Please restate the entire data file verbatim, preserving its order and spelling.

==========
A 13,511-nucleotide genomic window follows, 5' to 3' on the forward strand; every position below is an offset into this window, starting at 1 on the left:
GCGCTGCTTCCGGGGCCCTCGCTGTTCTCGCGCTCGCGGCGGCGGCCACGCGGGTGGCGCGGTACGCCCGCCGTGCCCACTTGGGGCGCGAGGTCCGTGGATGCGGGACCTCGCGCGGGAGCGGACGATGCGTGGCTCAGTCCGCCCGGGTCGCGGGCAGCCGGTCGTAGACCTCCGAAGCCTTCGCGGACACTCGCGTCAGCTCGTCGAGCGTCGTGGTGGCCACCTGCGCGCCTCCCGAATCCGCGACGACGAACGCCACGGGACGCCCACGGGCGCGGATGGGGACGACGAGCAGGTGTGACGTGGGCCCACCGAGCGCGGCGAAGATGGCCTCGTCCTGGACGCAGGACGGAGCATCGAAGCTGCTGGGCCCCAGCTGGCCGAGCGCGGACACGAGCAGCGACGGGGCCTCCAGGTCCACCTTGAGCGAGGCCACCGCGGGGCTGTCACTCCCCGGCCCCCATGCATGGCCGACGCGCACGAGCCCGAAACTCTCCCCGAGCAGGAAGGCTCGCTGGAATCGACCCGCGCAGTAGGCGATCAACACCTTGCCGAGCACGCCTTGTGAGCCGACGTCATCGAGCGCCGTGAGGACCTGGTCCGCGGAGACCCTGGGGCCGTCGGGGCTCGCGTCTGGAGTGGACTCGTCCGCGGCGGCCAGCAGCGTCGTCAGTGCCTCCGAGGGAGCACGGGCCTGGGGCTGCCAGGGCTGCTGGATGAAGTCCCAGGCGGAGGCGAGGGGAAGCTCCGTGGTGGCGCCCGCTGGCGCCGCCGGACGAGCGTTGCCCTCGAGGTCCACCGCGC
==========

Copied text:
A 13,511-nucleotide genomic window follows, 5' to 3' on the forward strand; every position below is an offset into this window, starting at 1 on the left:
GCGCTGCTTCCGGGGCCCTCGCTGTTCTCGCGCTCGCGGCGGCGGCCACGCGGGTGGCGCGGTACGCCCGCCGTGCCCACTTGGGGCGCGAGGTCCGTGGATGCGGGACCTCGCGCGGGAGCGGACGATGCGTGGCTCAGTCCGCCCGGGTCGCGGGCAGCCGGTCGTAGACCTCCGAAGCCTTCGCGGACACTCGCGTCAGCTCGTCGAGCGTCGTGGTGGCCACCTGCGCGCCTCCCGAATCCGCGACGACGAACGCCACGGGACGCCCACGGGCGCGGATGGGGACGACGAGCAGGTGTGACGTGGGCCCACCGAGCGCGGCGAAGATGGCCTCGTCCTGGACGCAGGACGGAGCATCGAAGCTGCTGGGCCCCAGCTGGCCGAGCGCGGACACGAGCAGCGACGGGGCCTCCAGGTCCACCTTGAGCGAGGCCACCGCGGGGCTGTCACTCCCCGGCCCCCATGCATGGCCGACGCGCACGAGCCCGAAACTCTCCCCGAGCAGGAAGGCTCGCTGGAATCGACCCGCGCAGTAGGCGATCAACACCTTGCCGAGCACGCCTTGTGAGCCGACGTCATCGAGCGCCGTGAGGACCTGGTCCGCGGAGACCCTGGGGCCGTCGGGGCTCGCGTCTGGAGTGGACTCGTCCGCGGCGGCCAGCAGCGTCGTCAGTGCCTCCGAGGGAGCACGGGCCTGGGGCTGCCAGGGCTGCTGGATGAAGTCCCAGGCGGAGGCGAGGGGAAGCTCCGTGGTGGCGCCCGCTGGCGCCGCCGGACGAGCGTTGCCCTCGAGGTCCACCGCGC